Canada leads Australia into housing dystopia


The latest population data from Statistics Canada was startling, with the country’s population surging by 1,273,000 people in the year to March 2024, representing a growth rate of 3.2%:

Canada population growth

The National Bank of Canada described the population numbers as a “demographic heat dome”, with “atmospheric temperatures dialed up to downright dangerous levels”.

“You won’t find a larger four quarter increase in Canada’s population”, the Bank’s economists wrote.


Moreover, Canada’s population growth is overwhelmingly an immigration story, with 97% of the annual population increase coming from net overseas migration.

“That’s an unprecedented rate of increase, adding much strain to an under supplied housing stock to say nothing of other ‘system’ pressures, including on assorted public infrastructure”, the National Bank of Canada wrote.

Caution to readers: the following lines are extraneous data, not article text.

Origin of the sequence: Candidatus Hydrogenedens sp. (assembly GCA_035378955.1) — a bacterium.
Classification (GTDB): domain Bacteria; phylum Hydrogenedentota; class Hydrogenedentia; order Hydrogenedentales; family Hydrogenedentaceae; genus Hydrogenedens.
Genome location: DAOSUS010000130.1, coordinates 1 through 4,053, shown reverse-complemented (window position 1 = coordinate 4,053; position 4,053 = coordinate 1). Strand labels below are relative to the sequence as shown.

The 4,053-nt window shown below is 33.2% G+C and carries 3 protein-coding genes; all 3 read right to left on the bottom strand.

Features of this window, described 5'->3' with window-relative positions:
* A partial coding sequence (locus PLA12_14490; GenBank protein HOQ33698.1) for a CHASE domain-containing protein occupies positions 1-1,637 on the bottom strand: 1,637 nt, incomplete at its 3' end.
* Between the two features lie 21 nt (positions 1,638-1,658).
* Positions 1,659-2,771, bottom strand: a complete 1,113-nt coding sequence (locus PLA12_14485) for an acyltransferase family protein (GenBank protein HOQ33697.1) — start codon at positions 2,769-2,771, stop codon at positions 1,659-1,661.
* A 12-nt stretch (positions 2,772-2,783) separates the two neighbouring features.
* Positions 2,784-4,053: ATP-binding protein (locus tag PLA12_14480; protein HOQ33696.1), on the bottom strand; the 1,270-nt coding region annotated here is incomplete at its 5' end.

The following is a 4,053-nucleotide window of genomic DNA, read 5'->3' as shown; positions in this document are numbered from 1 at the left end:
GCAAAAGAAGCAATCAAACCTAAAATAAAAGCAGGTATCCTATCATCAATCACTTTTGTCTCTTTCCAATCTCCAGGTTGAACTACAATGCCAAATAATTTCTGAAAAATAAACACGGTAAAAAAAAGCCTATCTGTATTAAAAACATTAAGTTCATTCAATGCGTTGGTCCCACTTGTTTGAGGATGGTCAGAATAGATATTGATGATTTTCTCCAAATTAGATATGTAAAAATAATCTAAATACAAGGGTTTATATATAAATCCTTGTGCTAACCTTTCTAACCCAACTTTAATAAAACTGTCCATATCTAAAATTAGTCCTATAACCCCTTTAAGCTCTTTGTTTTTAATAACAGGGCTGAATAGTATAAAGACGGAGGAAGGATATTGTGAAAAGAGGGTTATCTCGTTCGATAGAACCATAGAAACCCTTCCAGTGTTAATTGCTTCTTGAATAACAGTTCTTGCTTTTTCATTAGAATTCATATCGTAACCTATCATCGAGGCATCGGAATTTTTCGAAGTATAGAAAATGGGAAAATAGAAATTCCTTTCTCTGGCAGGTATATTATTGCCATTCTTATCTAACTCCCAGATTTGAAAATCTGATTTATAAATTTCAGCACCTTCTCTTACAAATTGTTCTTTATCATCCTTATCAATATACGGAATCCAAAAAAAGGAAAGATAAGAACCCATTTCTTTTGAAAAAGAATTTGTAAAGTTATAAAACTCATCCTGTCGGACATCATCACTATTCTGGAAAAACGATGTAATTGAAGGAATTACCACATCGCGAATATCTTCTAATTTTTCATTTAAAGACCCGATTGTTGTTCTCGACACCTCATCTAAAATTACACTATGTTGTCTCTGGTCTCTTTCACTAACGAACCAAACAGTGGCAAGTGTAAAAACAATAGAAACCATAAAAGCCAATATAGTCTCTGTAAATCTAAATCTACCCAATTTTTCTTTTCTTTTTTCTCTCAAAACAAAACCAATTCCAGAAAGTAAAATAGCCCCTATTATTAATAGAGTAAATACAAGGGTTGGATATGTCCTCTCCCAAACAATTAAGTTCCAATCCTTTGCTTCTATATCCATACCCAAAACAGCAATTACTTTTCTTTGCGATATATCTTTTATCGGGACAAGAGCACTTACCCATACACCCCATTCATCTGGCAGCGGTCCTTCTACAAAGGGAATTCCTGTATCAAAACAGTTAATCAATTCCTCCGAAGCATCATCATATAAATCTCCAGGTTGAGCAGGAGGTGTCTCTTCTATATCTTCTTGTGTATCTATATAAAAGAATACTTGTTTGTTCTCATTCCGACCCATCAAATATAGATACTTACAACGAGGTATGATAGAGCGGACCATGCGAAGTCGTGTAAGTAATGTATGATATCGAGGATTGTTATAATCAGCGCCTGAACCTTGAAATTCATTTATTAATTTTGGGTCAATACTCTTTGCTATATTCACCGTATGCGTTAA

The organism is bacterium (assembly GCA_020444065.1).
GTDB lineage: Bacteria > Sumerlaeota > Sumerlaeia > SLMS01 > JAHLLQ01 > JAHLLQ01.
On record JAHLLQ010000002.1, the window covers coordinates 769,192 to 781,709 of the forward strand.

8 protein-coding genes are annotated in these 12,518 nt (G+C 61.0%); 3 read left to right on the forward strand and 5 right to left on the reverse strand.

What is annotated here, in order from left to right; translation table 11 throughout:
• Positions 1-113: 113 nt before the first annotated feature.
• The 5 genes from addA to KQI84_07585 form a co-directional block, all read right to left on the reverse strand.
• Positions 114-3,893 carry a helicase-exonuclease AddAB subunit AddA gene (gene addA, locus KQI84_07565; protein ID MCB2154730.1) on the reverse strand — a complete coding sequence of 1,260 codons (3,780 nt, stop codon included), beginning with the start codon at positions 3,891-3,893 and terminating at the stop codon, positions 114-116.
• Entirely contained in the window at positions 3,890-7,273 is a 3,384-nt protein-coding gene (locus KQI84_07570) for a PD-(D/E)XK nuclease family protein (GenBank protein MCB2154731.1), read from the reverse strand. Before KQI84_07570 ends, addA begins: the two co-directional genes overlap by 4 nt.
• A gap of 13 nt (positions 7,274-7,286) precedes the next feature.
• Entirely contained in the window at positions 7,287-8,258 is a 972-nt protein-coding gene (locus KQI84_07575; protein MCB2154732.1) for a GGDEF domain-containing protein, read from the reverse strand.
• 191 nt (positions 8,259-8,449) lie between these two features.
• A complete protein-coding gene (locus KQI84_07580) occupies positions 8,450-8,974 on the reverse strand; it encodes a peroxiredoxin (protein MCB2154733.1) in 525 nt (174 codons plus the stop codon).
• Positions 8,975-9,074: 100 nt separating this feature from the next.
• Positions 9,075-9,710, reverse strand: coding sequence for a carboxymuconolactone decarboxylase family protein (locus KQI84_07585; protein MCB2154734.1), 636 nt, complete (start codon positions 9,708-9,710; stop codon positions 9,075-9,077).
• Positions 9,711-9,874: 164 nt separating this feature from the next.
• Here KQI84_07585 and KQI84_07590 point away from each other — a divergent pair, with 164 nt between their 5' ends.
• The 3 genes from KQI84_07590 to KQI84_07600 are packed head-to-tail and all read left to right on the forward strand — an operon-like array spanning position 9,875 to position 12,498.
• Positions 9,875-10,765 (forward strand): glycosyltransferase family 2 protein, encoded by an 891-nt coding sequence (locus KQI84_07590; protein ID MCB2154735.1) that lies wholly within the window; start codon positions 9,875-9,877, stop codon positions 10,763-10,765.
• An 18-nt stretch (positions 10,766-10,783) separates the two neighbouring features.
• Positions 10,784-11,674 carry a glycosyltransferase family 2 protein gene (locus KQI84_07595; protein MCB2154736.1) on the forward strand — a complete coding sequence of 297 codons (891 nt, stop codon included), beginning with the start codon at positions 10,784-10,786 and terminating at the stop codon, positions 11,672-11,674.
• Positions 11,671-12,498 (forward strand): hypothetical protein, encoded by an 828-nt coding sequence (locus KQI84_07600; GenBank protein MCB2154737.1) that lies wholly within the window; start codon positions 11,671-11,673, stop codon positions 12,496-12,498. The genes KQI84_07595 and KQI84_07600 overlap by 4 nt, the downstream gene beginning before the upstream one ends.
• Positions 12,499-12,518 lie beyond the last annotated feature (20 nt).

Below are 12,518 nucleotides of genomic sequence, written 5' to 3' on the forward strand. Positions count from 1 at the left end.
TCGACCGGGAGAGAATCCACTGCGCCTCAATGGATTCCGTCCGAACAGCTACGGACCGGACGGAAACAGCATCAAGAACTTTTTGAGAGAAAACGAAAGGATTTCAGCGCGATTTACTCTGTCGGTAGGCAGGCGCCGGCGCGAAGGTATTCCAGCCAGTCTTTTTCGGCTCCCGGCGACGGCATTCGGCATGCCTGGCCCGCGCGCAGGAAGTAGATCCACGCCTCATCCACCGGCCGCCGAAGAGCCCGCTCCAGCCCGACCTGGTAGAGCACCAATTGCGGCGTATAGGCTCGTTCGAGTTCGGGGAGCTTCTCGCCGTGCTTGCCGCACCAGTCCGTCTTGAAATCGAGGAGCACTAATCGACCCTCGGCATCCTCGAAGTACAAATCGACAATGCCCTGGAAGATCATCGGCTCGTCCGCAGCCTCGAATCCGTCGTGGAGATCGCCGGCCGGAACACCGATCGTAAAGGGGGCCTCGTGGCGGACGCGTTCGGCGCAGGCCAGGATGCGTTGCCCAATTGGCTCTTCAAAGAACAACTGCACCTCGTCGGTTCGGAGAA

The impact on Canada’s rental market has been brutal.


The surge in immigration has created a record shortfall of housing supply relative to demand:

Canadian housing supply deficit

As a result, Canadian rental inflation has surged to unprecedented levels, hitting 8.9% in the year to May 2024:

Canada Rent CPI

The situation is similar, albeit less extreme, in Australia.

Australia’s population ballooned by 651,200 in 2023, driven by record net overseas migration of 547,200:

Australian population change

This unprecedented surge in net overseas migration has driven a record shortfall between housing supply and population demand:

Housing supply and demand

As a result, Australia’s rental inflation surged by 7.4% in the 12 months to May:


However, Australia’s rental inflation would have risen by 9.3% without the federal government’s increase in Commonwealth Rent Assistance.

Clearly, the decision by Albanese and Trudeau governments to run a record immigration policy has been an unmitigated disaster for tenants of both countries.

Millions of residents are now facing extreme financial stress, are being forced to live in group housing, or have been forced into insecure living arrangements and homelessness.

About the author
Leith van Onselen is Chief Economist at the MB Fund and MB Super. He is also a co-founder of MacroBusiness. Leith has previously worked at the Australian Treasury, Victorian Treasury and Goldman Sachs.